It’s only a short hop to Napton Junction but there were loads of boats coming towards us – easily in double figures in the hour or so it took. Once down the top lock, Dave reversed neatly alongside the two Calcutt Boats not out on hire, so we could pop into reception and find out where to moor. After going down the remaining two locks and into the marina, we had a bit of a game in the stiff breeze – two passes round the island to spot our mooring, then actually getting into it.  Definitely a day for bow first!  It’s a beautiful marina though, with lovely grounds.

13 meg at calcutt

Just time for an early lunch, then a route march for Dave up to Napton to get the bus to Daventry and a very quick dash to get the connection to Bugbrooke.  The lovely driver dropped him at the marina entrance, and he was back at Calcutt in time for the journey home – nicely timed to beat the rush-hour around Warwick and to allow the traffic around Bristol to dissipate.  Excellent.

Now we’ve really got to get our planning hats on as we haven’t booked anywhere for the winter yet, and want to get down to Stratford as well before the days get too short. 

12 calcutt marina

3 and a half miles, 3 locks.

Tuesday, 5 August 2014

Bottom blacking time and another failed pub visit

Friday 1st August

A lazy start today as we’re not going far.  We pottered up to Heyford Fields marina to discuss the arrangements for next week with Gary.  The bottom is being blacked, but he will also look at the rudder bearings and the Mikuni, which failed at the start of summer.  We had a chat to one of Tixall’s owners too – we met them at Leighton Buzzard – they moor here and Tixall is coming out of the water a couple of weeks after Chuffed.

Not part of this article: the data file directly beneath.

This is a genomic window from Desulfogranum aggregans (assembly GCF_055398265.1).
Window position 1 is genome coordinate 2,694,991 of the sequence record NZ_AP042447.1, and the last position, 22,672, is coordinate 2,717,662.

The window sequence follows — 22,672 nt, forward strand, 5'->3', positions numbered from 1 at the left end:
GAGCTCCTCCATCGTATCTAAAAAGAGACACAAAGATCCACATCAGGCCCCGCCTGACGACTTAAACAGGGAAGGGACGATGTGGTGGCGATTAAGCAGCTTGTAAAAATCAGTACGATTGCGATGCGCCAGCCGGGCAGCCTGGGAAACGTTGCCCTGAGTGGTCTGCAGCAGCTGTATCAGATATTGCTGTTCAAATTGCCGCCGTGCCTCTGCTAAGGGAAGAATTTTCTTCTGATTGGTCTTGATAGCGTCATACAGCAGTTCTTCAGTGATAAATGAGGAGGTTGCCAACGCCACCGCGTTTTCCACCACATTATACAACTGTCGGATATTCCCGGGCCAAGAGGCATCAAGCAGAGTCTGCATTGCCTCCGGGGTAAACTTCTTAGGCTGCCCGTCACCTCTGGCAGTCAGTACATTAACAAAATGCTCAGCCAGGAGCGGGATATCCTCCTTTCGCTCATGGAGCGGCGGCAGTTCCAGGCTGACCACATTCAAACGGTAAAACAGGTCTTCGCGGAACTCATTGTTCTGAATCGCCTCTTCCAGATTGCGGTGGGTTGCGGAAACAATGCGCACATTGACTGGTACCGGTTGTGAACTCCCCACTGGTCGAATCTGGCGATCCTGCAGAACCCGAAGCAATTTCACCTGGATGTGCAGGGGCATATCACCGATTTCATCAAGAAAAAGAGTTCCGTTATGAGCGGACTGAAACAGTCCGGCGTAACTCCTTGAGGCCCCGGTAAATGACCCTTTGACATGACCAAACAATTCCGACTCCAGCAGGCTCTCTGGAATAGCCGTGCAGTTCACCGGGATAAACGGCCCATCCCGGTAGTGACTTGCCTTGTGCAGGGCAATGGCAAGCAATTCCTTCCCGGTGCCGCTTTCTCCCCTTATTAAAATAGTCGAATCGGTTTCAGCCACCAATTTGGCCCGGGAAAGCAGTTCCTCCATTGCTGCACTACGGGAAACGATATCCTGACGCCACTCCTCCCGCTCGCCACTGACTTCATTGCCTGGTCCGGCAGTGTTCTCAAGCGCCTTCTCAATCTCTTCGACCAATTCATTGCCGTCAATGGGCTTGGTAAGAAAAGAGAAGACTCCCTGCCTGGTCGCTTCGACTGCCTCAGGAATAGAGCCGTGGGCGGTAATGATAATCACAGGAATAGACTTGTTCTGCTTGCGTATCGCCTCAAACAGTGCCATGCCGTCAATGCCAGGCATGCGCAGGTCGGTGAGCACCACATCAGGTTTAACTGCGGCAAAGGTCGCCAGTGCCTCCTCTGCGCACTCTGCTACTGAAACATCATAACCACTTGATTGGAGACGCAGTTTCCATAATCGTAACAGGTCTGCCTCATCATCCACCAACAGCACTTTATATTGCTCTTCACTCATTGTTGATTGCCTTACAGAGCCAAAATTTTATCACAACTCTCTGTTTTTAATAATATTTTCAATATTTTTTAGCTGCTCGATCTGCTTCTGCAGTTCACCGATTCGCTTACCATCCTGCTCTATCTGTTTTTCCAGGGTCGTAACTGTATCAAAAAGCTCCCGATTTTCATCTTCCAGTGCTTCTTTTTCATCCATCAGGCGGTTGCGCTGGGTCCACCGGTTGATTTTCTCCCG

2 heyford fields marina

We cruised on to Furnace Wharf, where we turned, and had lunch in the quiet soon afterwards.  We went back down to Bugbrooke in a shower, where we turned again and moored up beyond bridge 35, ready to go into the marina on Sunday.

We strolled into Bugbrooke to find the bus stop for Dave’s trip back to the car tomorrow, visited the shop, then strolled back for a quiet evening in.

6 miles

Saturday and Sunday 2nd and 3rd August

Dave set off at 9 for the bus to Northampton, while I set to and washed the roof, cleaned off the runs on the offside and washed the towpath side.  Meg hung round looking bored till she found a ball and appealed (successfully) to passers-by to play for a while.  I went to chuck a bucket of water into the hedge and she thought I was throwing the ball – cue a soaking wet dog and some vigorous shaking!  It didn’t seem to bother her in the slightest.  I had just cleared up outside and gone in to make coffee when the heavens opened.  Ah well, at least I’d finished.